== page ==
Tuesday, October 12, 2010

Eeeeeeeeeeeeeeeeverybody loves Costco! And possibly fondue.

This was a nice, pleasant weekend, in which I tried to cram as much errands as possible, while bonding fiercly with Son. So, I took him to Costco. One thing that struck me (pleasantly so) was the sheer amount of cars with diplomatic decals there. I recognized the cars of several Nordic countries (ever so thrifty, those Danes!), as well as some East and South Asian minivans filled with happy shoppers. Not surprisingly, I did not see a Greek diplomat shopping at Costco. Son was hugely entertained eating various samples, which constituted his lunch during my shopping spree--between three samples of soup, one salmon, two crackers with Brie, one M&M-encrusted granola bar sample, a dried peach, and a load of strawberries, I thought I provided a much needed nutritional meal for my child. No?

This weekend we also went out for a nice dinner with two other couples from the Diplomat's class. We chose a fondue place, and I freely admit that I had never been to one in the past, thus I was somewhat excited about the experience. In fact, I was so excited that I even put in my contacts (I do that only on special occasions). The place was really nice and cozy and we were just settling in nicely when the rather large and intimidating server showed up. She asked whether we had been there before, and when we all said NO, she started excitedly to yell "Virgins, yey, virgins!" to the rest of the people in the restaurant. We got some funny looks. Then she prattled out the way the menu works (which no one understood), told us to order everything on the menu, and scolded the Diplomat for holding the menu on the wrong page. Then she took the drink orders, after asking me specifically how I wanted my martini. I answered "vodka martini, straight up, no more than 2 olives," to which she quipped--"you don’t want a salad with your drink, huh?" Totally baffled (I had never heard of anyone having a salad for the sake of a martini), I retorted politely-"Oh, not yet." She gave me a hateful look and disappeared, which is also when it dawned upon me that she meant that I did not want MANY olives in the drink. Shortly thereafter, another server came and gave me a martini without ANY olives in it and with an offended expression asked me whether I wanted any. A tad exasperated, I asked for two. A minute later, the original waitress, visibly irritated and carrying back the unfortunate drink with 2 olives in it, came back and told me that the bartender would like me to be MORE specific about my olive choices in the future.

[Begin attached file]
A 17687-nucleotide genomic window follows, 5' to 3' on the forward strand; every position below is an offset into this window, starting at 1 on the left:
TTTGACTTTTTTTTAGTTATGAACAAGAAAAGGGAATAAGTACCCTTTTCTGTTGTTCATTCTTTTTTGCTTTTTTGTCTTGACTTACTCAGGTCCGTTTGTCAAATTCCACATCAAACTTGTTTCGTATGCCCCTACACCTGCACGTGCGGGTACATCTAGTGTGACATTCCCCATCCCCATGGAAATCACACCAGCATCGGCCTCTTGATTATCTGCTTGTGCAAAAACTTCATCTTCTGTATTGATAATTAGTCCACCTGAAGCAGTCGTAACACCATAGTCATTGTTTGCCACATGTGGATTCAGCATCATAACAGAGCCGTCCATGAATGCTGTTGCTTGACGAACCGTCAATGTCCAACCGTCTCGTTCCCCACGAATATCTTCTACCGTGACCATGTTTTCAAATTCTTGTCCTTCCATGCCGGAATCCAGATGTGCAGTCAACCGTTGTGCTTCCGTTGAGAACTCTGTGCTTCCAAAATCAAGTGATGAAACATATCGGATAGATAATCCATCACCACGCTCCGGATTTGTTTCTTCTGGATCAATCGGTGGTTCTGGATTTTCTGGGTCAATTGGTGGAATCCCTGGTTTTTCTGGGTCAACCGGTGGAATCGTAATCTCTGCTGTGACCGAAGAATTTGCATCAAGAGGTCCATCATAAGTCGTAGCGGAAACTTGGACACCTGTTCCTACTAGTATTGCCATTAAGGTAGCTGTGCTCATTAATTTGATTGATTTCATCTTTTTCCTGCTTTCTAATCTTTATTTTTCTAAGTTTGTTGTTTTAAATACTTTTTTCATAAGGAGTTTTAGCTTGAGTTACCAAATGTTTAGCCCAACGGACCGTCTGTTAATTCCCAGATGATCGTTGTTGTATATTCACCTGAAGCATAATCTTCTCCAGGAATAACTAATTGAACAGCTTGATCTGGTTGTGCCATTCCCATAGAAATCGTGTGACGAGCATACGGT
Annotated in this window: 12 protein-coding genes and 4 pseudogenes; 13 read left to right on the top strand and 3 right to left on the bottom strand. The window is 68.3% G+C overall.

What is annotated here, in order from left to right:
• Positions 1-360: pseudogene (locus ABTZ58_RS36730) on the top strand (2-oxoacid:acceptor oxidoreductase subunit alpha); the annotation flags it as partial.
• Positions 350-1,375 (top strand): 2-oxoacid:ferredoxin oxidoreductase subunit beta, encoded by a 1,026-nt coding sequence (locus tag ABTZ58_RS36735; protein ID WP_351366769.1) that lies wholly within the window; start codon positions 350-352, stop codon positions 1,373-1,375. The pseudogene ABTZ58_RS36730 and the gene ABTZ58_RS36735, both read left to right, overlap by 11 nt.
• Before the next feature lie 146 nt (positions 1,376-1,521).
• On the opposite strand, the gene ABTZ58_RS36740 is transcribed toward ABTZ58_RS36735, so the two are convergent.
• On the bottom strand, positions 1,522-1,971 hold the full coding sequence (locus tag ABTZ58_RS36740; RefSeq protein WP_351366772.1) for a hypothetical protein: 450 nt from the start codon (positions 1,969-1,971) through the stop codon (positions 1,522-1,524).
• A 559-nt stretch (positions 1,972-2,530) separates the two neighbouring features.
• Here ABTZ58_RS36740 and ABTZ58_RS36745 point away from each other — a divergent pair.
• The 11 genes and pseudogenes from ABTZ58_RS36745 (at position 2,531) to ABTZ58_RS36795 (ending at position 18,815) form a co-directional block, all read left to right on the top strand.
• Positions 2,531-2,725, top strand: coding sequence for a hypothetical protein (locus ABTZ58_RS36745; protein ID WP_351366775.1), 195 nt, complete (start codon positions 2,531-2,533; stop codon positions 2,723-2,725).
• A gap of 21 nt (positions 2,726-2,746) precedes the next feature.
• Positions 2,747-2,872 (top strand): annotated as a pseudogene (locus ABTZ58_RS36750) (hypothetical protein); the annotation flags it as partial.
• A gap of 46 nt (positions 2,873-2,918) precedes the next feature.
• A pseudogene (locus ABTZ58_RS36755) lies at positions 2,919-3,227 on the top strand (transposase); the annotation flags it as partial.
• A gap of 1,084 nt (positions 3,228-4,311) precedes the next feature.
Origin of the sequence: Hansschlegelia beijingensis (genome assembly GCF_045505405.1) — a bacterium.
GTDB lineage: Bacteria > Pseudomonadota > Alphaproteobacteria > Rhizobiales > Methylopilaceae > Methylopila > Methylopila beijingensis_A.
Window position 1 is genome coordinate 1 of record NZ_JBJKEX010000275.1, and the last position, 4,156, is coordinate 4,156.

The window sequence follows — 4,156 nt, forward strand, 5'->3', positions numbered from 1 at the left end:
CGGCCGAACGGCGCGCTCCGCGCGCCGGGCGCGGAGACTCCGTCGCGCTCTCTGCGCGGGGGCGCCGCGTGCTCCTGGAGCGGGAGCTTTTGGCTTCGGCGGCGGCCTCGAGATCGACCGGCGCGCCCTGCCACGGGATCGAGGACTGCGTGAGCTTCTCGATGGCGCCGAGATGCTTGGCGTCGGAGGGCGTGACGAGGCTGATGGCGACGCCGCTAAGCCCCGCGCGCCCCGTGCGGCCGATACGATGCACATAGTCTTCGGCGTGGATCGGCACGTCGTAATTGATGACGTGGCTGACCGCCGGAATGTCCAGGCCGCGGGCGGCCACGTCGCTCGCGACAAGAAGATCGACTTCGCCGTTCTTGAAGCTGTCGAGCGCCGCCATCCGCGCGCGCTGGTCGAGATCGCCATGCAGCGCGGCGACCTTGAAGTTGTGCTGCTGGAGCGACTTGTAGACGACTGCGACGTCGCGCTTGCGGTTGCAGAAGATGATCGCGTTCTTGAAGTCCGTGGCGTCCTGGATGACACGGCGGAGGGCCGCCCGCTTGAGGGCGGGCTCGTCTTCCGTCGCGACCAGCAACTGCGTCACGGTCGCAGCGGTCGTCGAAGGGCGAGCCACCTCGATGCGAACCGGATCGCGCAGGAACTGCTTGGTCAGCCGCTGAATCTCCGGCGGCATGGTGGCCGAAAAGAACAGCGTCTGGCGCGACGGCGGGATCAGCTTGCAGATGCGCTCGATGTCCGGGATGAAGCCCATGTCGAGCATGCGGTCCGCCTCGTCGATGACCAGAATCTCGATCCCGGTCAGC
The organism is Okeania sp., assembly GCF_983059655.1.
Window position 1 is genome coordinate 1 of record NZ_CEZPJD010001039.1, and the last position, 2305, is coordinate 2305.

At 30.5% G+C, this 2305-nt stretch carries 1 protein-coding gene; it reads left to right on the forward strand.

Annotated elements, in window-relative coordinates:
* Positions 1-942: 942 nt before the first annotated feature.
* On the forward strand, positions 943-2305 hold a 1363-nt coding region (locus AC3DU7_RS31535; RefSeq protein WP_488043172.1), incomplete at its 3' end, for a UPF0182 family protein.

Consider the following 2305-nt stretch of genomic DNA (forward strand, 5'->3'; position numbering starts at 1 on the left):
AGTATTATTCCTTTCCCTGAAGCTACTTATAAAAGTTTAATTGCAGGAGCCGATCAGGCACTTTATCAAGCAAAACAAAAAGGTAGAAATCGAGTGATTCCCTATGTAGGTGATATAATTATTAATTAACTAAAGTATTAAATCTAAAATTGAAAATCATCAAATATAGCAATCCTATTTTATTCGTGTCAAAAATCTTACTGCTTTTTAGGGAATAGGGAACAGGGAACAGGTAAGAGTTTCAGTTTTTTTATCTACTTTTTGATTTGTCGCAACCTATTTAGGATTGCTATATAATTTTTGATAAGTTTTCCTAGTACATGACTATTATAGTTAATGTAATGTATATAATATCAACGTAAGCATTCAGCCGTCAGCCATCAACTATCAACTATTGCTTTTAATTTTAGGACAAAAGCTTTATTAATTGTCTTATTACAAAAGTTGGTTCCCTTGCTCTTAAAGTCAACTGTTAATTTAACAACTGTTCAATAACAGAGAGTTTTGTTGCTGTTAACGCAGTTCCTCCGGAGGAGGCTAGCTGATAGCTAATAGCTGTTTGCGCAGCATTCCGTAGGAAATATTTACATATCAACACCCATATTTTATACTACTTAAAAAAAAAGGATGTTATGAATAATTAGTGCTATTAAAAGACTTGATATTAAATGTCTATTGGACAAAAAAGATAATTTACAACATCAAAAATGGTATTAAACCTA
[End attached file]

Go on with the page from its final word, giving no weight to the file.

Our menu options included a pre-fix menu, which seemed to include an impossible amount of fish and meat and pasta on it. Our trusted waitress cheerfully assured us that it is a bit of everything and not to worry. Then she asked us to choose two types of broth (we were completely unsure why) and disappeared. The cheese and salads showed up shortly, and we all spent an hour happily dunking bread and apples in the bubbling cauldrons of melting cheese on the table, mentally calculating the calories per bite (well, ok, I was). Then our beloved food leader reappeared and proceeded to present each one of us with a nice plate filled with raw meats of all kinds. Turns out, we were about to cook our own food. So, here is the thing--next time someone tells me that I am about to spend $145 in order to cook my own food MORSEL BY MORSEL (since we each had only two pitchforks onto which we cooked our pieces of meat in the communal pot/cauldron of broth), I will suggest that they sit next to me and cook the meat for me. Thankfully, the company was great and fabulous time was had by all. Next time, we decided to go camping and cook our own meat there instead.